Long before I started collecting Civil War books, I knew of Manly Wade Wellman (1903 – 1986) as a classic science fiction and dark fantasy author. He was considered one of the old school masters of the macabre with numerous titles to his credit, such as Worse Things Waiting, which won the World Fantasy Award in 1973 and Who Fears the Devil, published by the venerable Arkham House publishers. To this day, he is considered quite a collectible author in science fiction and fantasy circles. He was also a popular writer of Civil War non-fiction throughout the 1950’s, including such well-known works as , Rebel Boast: First at Bethel, Last at Appomattox from 1956, and They Took Their Stand: The Founders of the Confederacy in 1959. His first Civil War book however was the first-ever life story of Confederate general Wade Hampton, titled Giant in Gray: A Biography of Wade Hampton of South Carolina.
Wade Hampton III was alleged to be one of, if not the wealthiest landowner in the South when hostilities commenced. He personally raised what would become known as “Hampton’s Legion,” which initially consisted of six infantry companies, four cavalry companies, and one artillery battery. Hampton then transferred to the cavalry after the Peninsula Campaign and ultimately led that arm of the service following the death of Jeb Stuart. He distinguished himself in his new role at the bloody Battle of Trevilian Station and purportedly lost no cavalry battles for the remainder of the war. In September 1864, Hampton conducted what became known as the "Beefsteak Raid", where his troopers captured over 2400 head of cattle and over 300 prisoners behind enemy lines. In the postwar years, Hampton was both a popular and successful politician in his native South Carolina as well as Washington.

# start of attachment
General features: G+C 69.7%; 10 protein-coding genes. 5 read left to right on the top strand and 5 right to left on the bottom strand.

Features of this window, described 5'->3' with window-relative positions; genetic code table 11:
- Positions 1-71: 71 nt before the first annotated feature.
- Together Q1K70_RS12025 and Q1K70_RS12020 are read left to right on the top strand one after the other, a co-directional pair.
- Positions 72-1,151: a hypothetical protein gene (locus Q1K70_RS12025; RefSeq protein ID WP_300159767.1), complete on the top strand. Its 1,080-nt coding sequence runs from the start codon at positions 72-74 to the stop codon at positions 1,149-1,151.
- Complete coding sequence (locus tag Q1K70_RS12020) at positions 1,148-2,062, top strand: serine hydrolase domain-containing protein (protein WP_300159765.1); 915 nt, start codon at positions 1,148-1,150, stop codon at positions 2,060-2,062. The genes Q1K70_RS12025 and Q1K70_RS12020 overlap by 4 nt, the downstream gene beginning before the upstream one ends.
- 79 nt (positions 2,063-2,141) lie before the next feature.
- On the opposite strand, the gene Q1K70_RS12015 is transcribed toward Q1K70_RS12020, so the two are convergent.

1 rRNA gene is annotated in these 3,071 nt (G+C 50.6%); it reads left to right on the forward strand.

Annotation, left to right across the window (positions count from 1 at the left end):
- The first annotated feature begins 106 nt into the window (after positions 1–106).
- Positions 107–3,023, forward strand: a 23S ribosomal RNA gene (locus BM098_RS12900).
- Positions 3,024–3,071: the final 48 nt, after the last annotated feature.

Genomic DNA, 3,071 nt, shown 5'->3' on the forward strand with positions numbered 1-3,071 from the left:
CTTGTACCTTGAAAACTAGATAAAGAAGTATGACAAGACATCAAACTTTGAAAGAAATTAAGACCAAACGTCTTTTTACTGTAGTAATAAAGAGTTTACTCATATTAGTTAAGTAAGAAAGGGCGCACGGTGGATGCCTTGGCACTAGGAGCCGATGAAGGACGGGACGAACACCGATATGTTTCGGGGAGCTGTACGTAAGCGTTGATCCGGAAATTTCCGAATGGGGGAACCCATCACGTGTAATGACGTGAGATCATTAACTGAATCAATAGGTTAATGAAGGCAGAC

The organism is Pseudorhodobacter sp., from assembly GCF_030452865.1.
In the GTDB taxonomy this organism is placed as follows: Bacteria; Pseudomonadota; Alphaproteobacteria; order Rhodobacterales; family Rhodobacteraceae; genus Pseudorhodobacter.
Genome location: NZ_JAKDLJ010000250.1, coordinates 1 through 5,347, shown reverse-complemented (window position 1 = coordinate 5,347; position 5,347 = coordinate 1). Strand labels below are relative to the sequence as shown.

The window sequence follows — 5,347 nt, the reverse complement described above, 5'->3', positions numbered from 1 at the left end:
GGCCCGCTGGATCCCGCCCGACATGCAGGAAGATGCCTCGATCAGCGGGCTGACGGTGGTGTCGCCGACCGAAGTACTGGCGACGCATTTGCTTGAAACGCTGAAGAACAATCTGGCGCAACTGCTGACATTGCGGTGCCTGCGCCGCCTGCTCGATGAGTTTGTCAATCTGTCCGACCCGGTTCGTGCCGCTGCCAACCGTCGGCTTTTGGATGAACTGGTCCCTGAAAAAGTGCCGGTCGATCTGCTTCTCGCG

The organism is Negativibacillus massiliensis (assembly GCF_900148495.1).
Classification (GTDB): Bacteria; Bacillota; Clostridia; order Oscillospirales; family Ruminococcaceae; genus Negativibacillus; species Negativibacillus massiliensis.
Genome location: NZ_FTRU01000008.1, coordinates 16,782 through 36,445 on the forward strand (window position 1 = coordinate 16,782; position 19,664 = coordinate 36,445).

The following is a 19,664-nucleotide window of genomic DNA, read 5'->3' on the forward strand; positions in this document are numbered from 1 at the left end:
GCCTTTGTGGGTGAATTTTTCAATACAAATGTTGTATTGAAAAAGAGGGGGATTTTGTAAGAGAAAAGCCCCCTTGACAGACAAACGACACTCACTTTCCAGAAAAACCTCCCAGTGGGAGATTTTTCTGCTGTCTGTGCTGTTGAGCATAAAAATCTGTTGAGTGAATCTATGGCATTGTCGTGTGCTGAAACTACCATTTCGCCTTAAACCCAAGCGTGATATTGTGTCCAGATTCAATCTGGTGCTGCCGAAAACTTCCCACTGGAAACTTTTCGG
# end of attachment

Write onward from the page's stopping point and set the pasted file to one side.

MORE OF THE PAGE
Giant in Gray was considered to be “popularly written” by Nevins and “serviceable” by Eichner that moves along in a spry, almost novel-like pace. It appears to be sufficiently documented, primarily from printed sources though there are some manuscript sources as well. Since its appearance sixty years ago, several more bios of Hampton have appeared.
The first edition of Giant in Gray was published by Charles Scribner’s Sons in 1949 and can be ascertained by the presence of the Scribners “A” on the copyright page. No “A”, no first. Copies seem plentiful but as always, condition and the presence of a dust jacket can vary an older book’s value quite extensively. The title was also reprinted by Morningside in 1980 and is still available in HC from them.